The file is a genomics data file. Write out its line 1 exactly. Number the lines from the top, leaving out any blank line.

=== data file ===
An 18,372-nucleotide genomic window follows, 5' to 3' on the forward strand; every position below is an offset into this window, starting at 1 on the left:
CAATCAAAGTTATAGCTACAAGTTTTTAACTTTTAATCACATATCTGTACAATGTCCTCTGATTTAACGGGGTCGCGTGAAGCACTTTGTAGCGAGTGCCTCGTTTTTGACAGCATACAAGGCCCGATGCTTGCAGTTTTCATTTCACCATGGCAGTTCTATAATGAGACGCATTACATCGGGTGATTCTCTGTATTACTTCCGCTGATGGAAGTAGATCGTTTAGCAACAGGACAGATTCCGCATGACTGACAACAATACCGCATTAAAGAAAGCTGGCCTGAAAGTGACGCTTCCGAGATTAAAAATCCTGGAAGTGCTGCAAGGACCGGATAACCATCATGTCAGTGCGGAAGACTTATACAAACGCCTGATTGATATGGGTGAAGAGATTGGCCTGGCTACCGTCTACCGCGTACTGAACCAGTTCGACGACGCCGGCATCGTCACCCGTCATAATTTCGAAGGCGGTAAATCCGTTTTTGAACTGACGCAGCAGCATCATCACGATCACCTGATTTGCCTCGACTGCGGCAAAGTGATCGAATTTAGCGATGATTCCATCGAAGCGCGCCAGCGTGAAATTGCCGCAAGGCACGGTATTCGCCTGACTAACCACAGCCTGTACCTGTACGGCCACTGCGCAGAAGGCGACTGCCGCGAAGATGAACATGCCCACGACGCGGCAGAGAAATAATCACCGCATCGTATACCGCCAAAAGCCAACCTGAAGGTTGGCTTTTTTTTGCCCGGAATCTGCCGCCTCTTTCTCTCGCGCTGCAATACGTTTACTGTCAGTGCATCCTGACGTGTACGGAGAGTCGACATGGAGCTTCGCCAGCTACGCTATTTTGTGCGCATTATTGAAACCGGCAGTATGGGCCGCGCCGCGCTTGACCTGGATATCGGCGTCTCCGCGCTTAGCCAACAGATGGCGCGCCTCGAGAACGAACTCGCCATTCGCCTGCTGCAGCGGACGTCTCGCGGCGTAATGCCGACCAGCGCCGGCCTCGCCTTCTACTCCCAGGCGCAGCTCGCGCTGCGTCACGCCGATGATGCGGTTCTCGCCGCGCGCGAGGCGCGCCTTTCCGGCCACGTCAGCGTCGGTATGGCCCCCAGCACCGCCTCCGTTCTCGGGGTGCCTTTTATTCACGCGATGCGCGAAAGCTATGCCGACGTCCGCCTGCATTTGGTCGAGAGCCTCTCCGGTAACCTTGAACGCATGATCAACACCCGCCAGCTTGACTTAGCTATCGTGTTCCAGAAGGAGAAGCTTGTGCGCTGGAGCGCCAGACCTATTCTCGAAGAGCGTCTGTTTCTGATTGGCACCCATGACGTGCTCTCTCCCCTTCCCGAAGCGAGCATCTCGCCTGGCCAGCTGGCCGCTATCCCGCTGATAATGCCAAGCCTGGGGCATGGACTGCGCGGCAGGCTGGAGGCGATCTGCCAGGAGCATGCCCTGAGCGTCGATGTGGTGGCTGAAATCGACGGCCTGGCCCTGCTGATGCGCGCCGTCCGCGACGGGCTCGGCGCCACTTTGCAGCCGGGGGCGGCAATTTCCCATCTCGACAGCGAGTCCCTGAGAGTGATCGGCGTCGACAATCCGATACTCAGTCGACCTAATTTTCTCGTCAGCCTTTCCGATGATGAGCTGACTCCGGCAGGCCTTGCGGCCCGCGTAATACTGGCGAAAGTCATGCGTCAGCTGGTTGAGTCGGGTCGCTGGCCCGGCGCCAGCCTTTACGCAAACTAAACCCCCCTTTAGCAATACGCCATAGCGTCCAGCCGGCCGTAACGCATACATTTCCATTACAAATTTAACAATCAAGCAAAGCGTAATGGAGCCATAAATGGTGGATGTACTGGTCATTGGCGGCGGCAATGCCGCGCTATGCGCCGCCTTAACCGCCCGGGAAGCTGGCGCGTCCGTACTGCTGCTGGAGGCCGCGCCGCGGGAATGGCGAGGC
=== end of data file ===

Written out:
An 18,372-nucleotide genomic window follows, 5' to 3' on the forward strand; every position below is an offset into this window, starting at 1 on the left: